Last year, the City released Phila2035, a comprehensive plan for shaping the city for the next 25 years. Sure, sounds great. But how?

Plan for the future

Adopted by the City Planning Commission last June, the plans were organized into four chapters, defining the context, building on our strengths, framing our future, and making it happen. Simple enough? Filtering down from the citywide version, Phila2035 has divided the city into 18 districts, decreeing a plan that incorporates collaboration between residents, community organizations and city officials.

This month marks the first planning meetings for the Central district, an area that includes, Northern Liberties, East Poplar, West Poplar, Callowhill, Old City, Chinatown, Society Hill, Washington Square West, Queen Village, Bella Vista, Hawthorne, Francisville, Fairmount, Spring Garden, Logan Square, Rittenhouse Square and Southwest Center City. Yes, just about every part of Center City and its outlying neighborhoods have been tossed in one Central District salad. It’s going to take proactive efforts from citizens, who may best have their voices considered by collaborating with local neighborhood organizations, to attempt to make this planning into something viable, and not just something beautiful but too big and far-reaching to be attainable.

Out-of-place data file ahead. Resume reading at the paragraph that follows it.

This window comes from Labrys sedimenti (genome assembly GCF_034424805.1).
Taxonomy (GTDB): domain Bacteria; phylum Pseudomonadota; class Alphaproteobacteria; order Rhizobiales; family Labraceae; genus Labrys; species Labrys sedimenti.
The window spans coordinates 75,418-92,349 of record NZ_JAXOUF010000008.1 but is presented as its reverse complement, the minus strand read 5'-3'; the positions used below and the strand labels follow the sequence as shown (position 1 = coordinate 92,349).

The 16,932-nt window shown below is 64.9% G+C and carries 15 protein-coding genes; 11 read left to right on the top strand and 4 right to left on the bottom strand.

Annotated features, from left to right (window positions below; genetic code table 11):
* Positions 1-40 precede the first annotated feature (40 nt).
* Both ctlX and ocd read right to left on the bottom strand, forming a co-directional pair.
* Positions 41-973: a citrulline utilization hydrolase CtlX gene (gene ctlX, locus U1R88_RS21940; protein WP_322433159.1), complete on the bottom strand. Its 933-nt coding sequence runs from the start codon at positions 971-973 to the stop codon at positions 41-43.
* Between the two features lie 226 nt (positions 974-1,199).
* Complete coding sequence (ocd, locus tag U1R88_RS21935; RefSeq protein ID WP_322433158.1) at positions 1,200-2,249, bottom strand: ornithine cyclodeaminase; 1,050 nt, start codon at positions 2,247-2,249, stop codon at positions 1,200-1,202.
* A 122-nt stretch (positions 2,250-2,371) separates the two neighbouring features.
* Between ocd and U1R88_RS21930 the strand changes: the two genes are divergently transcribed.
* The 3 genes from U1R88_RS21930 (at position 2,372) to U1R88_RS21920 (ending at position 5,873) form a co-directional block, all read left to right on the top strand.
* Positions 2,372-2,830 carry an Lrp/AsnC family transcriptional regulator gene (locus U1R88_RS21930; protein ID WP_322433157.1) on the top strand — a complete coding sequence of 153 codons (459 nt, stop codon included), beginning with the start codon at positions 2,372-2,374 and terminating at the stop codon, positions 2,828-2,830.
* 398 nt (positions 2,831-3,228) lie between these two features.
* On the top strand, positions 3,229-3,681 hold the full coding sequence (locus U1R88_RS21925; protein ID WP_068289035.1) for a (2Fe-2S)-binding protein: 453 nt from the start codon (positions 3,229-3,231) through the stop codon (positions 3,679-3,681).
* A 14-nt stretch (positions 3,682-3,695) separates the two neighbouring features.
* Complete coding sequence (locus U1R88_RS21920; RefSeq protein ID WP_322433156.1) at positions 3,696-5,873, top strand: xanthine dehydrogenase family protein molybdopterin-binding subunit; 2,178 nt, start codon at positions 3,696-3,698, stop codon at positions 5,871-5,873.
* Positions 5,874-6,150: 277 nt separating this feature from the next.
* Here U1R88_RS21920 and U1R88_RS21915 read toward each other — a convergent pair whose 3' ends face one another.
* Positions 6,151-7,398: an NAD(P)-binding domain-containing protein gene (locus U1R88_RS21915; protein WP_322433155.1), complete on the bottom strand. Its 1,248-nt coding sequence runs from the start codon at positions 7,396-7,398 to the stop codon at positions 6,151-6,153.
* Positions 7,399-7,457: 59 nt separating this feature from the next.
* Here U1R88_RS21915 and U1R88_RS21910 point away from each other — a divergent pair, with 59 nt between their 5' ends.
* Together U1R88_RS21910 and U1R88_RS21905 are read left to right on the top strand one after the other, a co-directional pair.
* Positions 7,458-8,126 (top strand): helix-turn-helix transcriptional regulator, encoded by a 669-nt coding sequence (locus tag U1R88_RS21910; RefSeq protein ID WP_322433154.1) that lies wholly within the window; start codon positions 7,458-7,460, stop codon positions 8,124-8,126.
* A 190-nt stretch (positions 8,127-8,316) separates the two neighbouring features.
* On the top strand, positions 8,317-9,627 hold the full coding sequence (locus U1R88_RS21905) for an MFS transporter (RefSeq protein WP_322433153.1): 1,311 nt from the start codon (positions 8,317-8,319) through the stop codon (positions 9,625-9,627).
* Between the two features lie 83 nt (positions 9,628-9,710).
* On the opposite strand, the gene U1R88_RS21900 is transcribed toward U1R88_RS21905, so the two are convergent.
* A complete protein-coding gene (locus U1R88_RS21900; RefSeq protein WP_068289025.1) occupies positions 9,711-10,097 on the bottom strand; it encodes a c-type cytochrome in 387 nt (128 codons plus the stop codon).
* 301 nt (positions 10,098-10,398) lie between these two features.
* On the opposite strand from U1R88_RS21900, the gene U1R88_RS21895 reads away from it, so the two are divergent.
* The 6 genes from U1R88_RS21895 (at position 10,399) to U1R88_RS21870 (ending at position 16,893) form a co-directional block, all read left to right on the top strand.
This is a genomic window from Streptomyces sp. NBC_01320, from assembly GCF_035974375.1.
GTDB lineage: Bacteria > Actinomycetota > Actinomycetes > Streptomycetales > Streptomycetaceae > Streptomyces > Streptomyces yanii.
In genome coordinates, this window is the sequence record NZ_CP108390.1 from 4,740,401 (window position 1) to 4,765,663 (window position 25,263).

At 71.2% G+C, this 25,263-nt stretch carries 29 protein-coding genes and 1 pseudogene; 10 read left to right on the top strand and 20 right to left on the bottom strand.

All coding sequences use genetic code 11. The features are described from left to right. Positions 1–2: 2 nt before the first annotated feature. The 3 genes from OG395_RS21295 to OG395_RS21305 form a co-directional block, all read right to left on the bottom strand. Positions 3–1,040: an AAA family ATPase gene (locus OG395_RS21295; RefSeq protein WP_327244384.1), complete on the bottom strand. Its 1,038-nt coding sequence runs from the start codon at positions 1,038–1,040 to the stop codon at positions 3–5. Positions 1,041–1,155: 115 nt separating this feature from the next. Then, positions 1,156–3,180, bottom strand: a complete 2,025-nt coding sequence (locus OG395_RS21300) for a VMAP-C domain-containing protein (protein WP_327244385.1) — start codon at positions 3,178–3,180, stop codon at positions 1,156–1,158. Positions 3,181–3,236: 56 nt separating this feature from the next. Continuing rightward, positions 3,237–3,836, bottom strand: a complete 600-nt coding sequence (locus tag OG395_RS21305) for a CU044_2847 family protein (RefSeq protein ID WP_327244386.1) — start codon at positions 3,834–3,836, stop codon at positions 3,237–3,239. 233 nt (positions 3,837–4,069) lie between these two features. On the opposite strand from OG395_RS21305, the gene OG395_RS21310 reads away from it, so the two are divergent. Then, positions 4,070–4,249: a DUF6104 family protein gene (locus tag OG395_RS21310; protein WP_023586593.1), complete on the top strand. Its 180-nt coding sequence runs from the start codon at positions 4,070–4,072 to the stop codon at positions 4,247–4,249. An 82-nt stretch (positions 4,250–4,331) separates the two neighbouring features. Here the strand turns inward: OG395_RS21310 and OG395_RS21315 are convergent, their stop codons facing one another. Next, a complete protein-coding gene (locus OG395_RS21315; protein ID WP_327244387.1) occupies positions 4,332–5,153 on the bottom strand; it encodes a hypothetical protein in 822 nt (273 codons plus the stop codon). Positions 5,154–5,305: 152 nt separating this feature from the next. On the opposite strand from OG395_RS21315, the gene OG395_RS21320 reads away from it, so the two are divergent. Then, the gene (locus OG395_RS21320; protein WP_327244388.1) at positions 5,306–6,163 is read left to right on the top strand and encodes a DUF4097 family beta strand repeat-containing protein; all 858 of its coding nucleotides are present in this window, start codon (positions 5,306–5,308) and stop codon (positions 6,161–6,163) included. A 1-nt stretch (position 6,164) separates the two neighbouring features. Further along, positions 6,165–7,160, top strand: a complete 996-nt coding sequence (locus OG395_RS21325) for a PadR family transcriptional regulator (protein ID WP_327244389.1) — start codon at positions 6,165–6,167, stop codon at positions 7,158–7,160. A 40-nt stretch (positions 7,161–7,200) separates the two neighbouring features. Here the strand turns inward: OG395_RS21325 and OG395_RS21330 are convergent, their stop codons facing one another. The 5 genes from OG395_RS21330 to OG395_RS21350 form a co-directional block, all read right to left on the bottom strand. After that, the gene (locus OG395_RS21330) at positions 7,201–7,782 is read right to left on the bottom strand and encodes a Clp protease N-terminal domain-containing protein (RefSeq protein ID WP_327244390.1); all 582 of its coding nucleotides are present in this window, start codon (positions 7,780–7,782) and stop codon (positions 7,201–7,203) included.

Central district map

Two plans—West Park (northern part of West Philly, including the western side of Fairmount Park) and Lower South (exactly what it sounds like)—have already been adopted by the Planning Commission. According to the Phila2035 website, key issues in the Central Plan include its residential neighborhoods, the many retail locations throughout, the Benjamin Franklin Parkway, connections to commercial areas and Temple University and University City, and development of the Schuylkill and Delaware Riverfronts.

Tonight is the second public meeting for the Central Plan, at the Hamilton Garden at the Kimmel Center at
300 S. Broad Street. The meeting goes from 5:30 til 7:30. If you want to have a say in the planning for greater Center City in the decades to come, check it out!

–Lou Mancinelli